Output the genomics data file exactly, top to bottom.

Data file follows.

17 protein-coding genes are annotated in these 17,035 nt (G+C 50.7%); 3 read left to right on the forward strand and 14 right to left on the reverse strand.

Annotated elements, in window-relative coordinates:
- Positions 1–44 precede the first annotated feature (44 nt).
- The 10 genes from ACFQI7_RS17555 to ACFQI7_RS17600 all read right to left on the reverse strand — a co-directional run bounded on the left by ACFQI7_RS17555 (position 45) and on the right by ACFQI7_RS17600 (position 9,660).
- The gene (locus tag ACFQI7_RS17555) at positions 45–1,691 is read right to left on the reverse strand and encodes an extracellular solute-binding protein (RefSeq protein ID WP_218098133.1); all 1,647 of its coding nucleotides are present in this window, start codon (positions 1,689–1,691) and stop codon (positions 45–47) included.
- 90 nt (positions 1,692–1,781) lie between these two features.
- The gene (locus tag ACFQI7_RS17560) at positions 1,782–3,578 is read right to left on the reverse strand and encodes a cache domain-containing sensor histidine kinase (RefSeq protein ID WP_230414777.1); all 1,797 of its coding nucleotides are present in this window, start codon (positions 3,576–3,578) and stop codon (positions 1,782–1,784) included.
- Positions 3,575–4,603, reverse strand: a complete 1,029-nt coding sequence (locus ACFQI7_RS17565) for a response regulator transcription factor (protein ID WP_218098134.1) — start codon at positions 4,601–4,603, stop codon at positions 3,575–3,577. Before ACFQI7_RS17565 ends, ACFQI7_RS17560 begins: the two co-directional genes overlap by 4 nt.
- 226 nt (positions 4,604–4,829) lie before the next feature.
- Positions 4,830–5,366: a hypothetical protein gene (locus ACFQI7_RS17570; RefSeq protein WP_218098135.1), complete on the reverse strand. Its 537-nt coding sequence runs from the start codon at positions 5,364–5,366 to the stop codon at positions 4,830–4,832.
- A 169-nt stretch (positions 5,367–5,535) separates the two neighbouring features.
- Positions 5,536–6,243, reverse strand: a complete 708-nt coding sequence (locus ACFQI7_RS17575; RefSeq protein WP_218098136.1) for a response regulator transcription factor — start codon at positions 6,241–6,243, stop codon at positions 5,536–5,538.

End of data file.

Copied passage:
17 protein-coding genes are annotated in these 17,035 nt (G+C 50.7%); 3 read left to right on the forward strand and 14 right to left on the reverse strand.

Annotated elements, in window-relative coordinates:
- Positions 1–44 precede the first annotated feature (44 nt).
- The 10 genes from ACFQI7_RS17555 to ACFQI7_RS17600 all read right to left on the reverse strand — a co-directional run bounded on the left by ACFQI7_RS17555 (position 45) and on the right by ACFQI7_RS17600 (position 9,660).
- The gene (locus tag ACFQI7_RS17555) at positions 45–1,691 is read right to left on the reverse strand and encodes an extracellular solute-binding protein (RefSeq protein ID WP_218098133.1); all 1,647 of its coding nucleotides are present in this window, start codon (positions 1,689–1,691) and stop codon (positions 45–47) included.
- 90 nt (positions 1,692–1,781) lie between these two features.
- The gene (locus tag ACFQI7_RS17560) at positions 1,782–3,578 is read right to left on the reverse strand and encodes a cache domain-containing sensor histidine kinase (RefSeq protein ID WP_230414777.1); all 1,797 of its coding nucleotides are present in this window, start codon (positions 3,576–3,578) and stop codon (positions 1,782–1,784) included.
- Positions 3,575–4,603, reverse strand: a complete 1,029-nt coding sequence (locus ACFQI7_RS17565) for a response regulator transcription factor (protein ID WP_218098134.1) — start codon at positions 4,601–4,603, stop codon at positions 3,575–3,577. Before ACFQI7_RS17565 ends, ACFQI7_RS17560 begins: the two co-directional genes overlap by 4 nt.
- 226 nt (positions 4,604–4,829) lie before the next feature.
- Positions 4,830–5,366: a hypothetical protein gene (locus ACFQI7_RS17570; RefSeq protein WP_218098135.1), complete on the reverse strand. Its 537-nt coding sequence runs from the start codon at positions 5,364–5,366 to the stop codon at positions 4,830–4,832.
- A 169-nt stretch (positions 5,367–5,535) separates the two neighbouring features.
- Positions 5,536–6,243, reverse strand: a complete 708-nt coding sequence (locus ACFQI7_RS17575; RefSeq protein WP_218098136.1) for a response regulator transcription factor — start codon at positions 6,241–6,243, stop codon at positions 5,536–5,538.